Dickinson Petroleum Jobs | VideoAlex Hagan | 11/20/2012
Burger King in Dickinson is busy non-stop. Plenty of oil field and construction workers drive through daily. But those energy jobs are making it hard to keep employees.
"When I moved out here we we`re paying $8.50 to $9.00 an hour and we jumped up to $13.00 an hour and it`s hard just to get the place staffed," said general manager Jen Dirk.
Staff shortage may be the norm in the Queen City for non-energy jobs. According to Job Service North Dakota, Dickinson is the only oil hub city to have an increase in oil field jobs every year since 2006. The average salary being just under $100,000.
"They always have the presence of some of that big oil and gas companies that were headquartered or staged out they were well positioned when the Bakken play and when the activity came south towards the Dickinson area," said Michael Zeisch with Job Service North Dakota.
In Dickinson alone there was a 122 percent increase in energy sector jobs from 2010 to 2011. The question is, "What kind of impact is that going to have on other sector jobs?"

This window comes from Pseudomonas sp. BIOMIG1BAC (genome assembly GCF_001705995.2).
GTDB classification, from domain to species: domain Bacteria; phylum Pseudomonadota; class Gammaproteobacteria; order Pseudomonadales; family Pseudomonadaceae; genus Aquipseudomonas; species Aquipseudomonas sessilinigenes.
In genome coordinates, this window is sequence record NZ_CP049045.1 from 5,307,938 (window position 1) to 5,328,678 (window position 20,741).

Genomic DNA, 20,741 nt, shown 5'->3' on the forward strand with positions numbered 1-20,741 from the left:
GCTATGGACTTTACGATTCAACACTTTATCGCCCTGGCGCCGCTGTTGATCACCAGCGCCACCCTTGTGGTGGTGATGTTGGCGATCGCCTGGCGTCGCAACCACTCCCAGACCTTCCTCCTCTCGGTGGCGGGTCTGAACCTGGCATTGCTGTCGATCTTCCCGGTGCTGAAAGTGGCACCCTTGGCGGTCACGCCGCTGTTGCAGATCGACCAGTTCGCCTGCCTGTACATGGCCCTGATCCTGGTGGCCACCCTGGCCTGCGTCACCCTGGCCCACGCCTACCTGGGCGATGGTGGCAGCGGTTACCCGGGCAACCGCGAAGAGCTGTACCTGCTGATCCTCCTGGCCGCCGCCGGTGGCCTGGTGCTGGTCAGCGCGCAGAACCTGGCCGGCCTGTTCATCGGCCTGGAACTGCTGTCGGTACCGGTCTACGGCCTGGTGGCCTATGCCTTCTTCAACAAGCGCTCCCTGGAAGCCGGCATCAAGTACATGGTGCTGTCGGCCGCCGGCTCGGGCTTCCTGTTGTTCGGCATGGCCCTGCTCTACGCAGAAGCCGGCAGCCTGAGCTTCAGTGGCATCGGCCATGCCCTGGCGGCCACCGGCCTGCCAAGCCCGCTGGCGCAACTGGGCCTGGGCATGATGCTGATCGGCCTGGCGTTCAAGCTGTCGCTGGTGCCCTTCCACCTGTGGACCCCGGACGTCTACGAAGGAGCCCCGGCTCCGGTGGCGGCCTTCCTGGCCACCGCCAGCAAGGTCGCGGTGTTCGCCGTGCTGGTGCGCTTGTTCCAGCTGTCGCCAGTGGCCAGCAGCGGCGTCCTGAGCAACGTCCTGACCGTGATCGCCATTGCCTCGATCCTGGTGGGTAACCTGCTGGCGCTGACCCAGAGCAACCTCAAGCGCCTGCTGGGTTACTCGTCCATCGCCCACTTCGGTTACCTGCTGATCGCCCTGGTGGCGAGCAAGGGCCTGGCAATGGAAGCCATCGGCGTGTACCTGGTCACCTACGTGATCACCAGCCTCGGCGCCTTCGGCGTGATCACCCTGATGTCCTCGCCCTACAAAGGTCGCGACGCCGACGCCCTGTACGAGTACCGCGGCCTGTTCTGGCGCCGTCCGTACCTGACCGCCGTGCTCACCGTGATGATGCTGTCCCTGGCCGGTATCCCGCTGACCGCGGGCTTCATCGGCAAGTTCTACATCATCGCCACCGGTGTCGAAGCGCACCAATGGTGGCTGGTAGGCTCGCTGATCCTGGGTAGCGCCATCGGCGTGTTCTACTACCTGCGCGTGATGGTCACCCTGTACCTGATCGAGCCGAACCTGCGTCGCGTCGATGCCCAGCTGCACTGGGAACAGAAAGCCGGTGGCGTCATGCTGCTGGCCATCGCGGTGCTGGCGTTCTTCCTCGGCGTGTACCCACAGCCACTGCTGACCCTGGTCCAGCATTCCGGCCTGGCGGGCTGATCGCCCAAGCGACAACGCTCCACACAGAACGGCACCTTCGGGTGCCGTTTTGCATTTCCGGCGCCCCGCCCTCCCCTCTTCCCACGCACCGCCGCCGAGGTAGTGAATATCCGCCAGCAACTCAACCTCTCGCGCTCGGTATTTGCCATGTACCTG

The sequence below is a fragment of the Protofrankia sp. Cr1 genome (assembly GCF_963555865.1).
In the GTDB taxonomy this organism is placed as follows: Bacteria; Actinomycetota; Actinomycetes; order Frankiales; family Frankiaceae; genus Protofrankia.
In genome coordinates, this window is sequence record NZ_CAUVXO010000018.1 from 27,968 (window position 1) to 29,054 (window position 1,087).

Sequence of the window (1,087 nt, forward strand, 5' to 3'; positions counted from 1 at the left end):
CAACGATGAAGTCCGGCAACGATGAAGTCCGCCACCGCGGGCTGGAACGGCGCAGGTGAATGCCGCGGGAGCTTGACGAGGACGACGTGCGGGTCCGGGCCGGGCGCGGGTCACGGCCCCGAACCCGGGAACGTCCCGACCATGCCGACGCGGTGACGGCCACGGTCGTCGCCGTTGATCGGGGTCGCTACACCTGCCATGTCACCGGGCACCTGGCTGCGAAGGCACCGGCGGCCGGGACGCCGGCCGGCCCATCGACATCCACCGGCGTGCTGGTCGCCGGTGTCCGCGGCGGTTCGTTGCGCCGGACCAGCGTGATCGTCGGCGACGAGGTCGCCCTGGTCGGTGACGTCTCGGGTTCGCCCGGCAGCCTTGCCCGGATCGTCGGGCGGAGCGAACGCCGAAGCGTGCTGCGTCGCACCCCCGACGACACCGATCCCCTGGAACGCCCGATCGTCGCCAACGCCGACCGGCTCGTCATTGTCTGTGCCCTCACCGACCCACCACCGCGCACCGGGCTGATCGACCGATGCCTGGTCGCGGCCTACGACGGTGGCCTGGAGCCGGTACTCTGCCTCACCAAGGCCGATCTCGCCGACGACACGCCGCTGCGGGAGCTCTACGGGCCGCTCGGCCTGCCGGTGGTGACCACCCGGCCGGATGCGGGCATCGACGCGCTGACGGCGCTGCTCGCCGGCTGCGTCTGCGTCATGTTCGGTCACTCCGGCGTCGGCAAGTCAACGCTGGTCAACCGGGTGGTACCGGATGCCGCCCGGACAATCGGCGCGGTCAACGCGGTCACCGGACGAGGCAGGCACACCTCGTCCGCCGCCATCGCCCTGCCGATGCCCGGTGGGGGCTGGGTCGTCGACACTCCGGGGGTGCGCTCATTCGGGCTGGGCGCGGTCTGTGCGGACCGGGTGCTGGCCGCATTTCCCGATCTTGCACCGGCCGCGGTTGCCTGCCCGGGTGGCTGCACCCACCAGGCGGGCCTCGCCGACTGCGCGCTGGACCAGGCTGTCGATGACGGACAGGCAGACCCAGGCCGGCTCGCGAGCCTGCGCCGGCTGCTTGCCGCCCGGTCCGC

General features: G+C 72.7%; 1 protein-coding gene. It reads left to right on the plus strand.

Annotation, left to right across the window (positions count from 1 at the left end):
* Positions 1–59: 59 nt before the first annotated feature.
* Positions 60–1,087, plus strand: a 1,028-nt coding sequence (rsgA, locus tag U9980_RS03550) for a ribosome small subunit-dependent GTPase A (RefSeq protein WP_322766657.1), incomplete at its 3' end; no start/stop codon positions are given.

"The small retail or the service industry has a hard time affording a competitive wage. So what happens is they have to change their business model, how can I be more efficient," said Ray Ann Kilen with the Small Business Development Center.
But a large amount of money in the oil fields is very enticing for job seekers.
"Everybody perceives that they can go out in the oil fields and make a ton of money. The reality is that not everybody is suited for that," Kilen said.
Burger King is coping so far despite the staff shortage.
"We`re getting them in here and it`s enough to do what we`re doing right now," Dirk said.
As long as the energy sector stands strong in North Dakota, newcomers will continue to pursue jobs in the oil fields.
Williston only had one decrease in energy sector jobs from 2008 to 2009.